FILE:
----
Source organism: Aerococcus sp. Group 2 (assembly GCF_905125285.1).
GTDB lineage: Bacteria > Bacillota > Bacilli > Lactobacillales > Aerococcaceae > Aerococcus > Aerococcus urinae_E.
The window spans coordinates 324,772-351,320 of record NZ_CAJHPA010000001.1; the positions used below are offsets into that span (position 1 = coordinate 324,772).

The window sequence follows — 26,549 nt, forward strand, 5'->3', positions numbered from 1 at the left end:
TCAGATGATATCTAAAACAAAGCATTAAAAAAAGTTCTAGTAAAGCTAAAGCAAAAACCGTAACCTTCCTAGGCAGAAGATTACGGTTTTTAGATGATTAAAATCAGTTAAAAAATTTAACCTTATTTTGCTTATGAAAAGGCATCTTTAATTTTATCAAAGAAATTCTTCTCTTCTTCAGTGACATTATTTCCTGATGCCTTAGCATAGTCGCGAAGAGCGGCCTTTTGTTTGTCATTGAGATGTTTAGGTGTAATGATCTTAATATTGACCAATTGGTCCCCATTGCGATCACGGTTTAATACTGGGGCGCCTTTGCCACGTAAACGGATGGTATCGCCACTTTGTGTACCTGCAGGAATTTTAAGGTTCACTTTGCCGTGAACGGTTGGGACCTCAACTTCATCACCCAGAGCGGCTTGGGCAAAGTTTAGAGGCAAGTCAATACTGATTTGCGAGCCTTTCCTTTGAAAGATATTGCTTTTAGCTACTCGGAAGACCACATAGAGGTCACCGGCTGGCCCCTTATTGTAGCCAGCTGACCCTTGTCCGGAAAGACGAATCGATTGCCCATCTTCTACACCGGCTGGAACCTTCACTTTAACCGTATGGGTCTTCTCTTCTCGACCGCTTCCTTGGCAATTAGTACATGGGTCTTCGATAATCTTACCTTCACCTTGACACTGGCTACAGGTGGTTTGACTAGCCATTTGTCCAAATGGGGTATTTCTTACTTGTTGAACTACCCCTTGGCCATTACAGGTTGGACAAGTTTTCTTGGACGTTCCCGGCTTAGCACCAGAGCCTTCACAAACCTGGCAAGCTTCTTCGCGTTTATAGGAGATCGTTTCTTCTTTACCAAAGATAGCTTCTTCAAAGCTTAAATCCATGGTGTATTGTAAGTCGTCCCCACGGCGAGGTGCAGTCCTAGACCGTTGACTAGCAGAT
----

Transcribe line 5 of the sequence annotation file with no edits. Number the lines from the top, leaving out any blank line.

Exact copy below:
TCAGATGATATCTAAAACAAAGCATTAAAAAAAGTTCTAGTAAAGCTAAAGCAAAAACCGTAACCTTCCTAGGCAGAAGATTACGGTTTTTAGATGATTAAAATCAGTTAAAAAATTTAACCTTATTTTGCTTATGAAAAGGCATCTTTAATTTTATCAAAGAAATTCTTCTCTTCTTCAGTGACATTATTTCCTGATGCCTTAGCATAGTCGCGAAGAGCGGCCTTTTGTTTGTCATTGAGATGTTTAGGTGTAATGATCTTAATATTGACCAATTGGTCCCCATTGCGATCACGGTTTAATACTGGGGCGCCTTTGCCACGTAAACGGATGGTATCGCCACTTTGTGTACCTGCAGGAATTTTAAGGTTCACTTTGCCGTGAACGGTTGGGACCTCAACTTCATCACCCAGAGCGGCTTGGGCAAAGTTTAGAGGCAAGTCAATACTGATTTGCGAGCCTTTCCTTTGAAAGATATTGCTTTTAGCTACTCGGAAGACCACATAGAGGTCACCGGCTGGCCCCTTATTGTAGCCAGCTGACCCTTGTCCGGAAAGACGAATCGATTGCCCATCTTCTACACCGGCTGGAACCTTCACTTTAACCGTATGGGTCTTCTCTTCTCGACCGCTTCCTTGGCAATTAGTACATGGGTCTTCGATAATCTTACCTTCACCTTGACACTGGCTACAGGTGGTTTGACTAGCCATTTGTCCAAATGGGGTATTTCTTACTTGTTGAACTACCCCTTGGCCATTACAGGTTGGACAAGTTTTCTTGGACGTTCCCGGCTTAGCACCAGAGCCTTCACAAACCTGGCAAGCTTCTTCGCGTTTATAGGAGATCGTTTCTTCTTTACCAAAGATAGCTTCTTCAAAGCTTAAATCCATGGTGTATTGTAAGTCGTCCCCACGGCGAGGTGCAGTCCTAGACCGTTGACTAGCAGAT